In the Studio – Timothy Sun and Jacqueline Leung

Timothy Sun is a freelance saxophonist with the Hong Kong Sinfonietta, the Macau Orchestra, and the group Saxmax. Pianist Jacqueline Leung began studying music at the Academy for Performing Arts, and graduated from the Royal Academy of Music in London. This weekend they are giving the recital “La Vie en Rose: The Allure of the Tango” as part of the Fringe’s City Festival. During the show, Timothy will play three different saxophones, demonstrating the instrument’s amazing range of sounds and textures. The concert includes tango, French “chanson” and jazz standards. This week, in our studio, they play Astor Piazzolla’s “Libertango”.

In the Show – January 11th 2011

Art in Industrial Buildings

Artists need room to make art. When much of Hong Kong’s manufacturing industry moved to mainland China, many of our industrial buildings were left empty. The rents, or the cost to buy, were cheap, so many artists moved in. One place they moved into was Fotan. But as you might learn if you go to the ongoing Fotanian Open Days, there is no guarantee that artists are going to be able to continue to rent those spaces.

Film Review “The Tourist”

Florian Henckel von Donnersmarck wrote and directed the excellent “The Lives of Others” which was about a professional eavesdropper working for the East German Stasi who had become involved in the lives on which he was eavesdropping. It won an Oscar for Best Foreign Language Film. So naturally Hollywood came calling. He took a while to make up his mind what project he wanted to take on. In the end he mad “The Tourist” with Johnny Depp and Angelina Jolie. It’s a remake of a French comedy thriller called “Anthony Zimmer” by Jérôme Salle. Reviewer Gary Pollard suggests it’s a trip you probably won’t want to take.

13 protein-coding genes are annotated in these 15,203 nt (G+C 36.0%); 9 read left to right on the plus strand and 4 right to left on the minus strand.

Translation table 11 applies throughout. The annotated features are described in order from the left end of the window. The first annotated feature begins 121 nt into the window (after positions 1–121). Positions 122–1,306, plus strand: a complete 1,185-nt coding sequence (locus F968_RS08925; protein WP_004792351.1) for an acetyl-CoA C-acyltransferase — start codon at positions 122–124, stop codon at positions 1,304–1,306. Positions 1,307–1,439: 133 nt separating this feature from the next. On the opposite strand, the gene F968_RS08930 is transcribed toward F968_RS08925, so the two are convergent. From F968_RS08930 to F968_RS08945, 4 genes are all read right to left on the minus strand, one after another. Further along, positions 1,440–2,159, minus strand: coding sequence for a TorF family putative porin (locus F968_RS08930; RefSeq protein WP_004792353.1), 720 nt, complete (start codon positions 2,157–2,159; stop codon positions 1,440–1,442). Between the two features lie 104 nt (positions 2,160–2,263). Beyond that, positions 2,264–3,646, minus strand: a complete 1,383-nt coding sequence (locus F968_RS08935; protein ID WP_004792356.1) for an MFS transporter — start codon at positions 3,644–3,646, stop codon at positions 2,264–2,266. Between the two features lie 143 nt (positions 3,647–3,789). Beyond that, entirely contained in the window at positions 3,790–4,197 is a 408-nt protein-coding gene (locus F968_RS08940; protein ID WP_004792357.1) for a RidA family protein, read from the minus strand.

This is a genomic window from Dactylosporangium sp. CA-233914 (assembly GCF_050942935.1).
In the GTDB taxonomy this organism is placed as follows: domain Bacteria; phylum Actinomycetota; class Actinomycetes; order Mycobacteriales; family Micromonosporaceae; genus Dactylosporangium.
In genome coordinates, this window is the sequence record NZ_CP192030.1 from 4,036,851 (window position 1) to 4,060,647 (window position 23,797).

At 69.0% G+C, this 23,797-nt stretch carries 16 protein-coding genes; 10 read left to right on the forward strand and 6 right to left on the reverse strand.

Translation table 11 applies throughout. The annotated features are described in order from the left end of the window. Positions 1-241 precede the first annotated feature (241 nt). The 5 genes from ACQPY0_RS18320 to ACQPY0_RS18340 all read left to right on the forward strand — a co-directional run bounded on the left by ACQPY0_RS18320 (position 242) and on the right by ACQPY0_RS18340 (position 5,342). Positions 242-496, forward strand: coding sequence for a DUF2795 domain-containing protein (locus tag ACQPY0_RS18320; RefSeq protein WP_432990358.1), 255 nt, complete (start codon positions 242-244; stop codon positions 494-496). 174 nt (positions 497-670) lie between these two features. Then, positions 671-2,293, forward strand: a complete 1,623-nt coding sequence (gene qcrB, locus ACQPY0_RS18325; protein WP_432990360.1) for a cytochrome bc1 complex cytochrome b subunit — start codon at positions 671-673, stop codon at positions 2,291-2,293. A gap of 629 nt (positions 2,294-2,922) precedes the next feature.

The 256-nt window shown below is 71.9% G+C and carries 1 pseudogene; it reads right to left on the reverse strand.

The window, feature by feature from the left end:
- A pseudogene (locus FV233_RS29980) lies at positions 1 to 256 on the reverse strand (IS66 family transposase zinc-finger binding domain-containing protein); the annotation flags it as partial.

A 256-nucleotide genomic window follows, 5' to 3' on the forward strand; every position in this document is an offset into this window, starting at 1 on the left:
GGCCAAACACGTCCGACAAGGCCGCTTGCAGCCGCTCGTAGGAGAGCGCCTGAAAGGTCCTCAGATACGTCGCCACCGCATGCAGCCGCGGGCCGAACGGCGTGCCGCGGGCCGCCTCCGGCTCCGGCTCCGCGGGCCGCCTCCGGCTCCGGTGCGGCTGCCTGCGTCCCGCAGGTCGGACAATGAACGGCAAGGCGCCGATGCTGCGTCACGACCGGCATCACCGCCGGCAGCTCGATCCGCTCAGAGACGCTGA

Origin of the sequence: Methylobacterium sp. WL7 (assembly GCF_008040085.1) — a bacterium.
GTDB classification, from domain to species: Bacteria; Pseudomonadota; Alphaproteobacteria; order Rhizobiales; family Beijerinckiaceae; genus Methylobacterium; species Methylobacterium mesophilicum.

ArtAlive@Park

The ArtAlive@Park programme, presented by the Leisure and Cultural Services Department and organized by the Art Promotion Office was launched on December 23rd It consists of artistic performances and installation works. It’s an art project that takes into consideration the unique spatial design and styles of different parks. It’s also a platform through which students and graduates from the fine arts, design and architecture departments of four local universities can showcase their artistic talents.

Painter Josephine Do

Artist Josephine Do is currently an Assistant Professor in the Department of Cultural and Creative Arts at the Hong Kong Institute of Education. She was born in Hong Kong but moved to New Zealand in 1984 when she was seven years old. In her work, she likes to take traditional Chinese images, blend them with propaganda images, transform them, and add new colour. The Art Beatus Gallery is showing “China Climate”, an exhibition of her paintings until 27th January.

In the Show – January 4th 2011

The whole of tonight’s show is devoted to the big band sound.

The Saturday Night Jazz Orchestra is in our studio, and we have songs from Jennifer Palor, Ginger Kwan, Jackie Yin, and Elaine Liu.

Music includes “Don’t Get Around Much Any More”, “Honeysuckle Rose”, “Autumn Leaves”, “Somewhere Over the Rainbow” and “Strike Up the Band”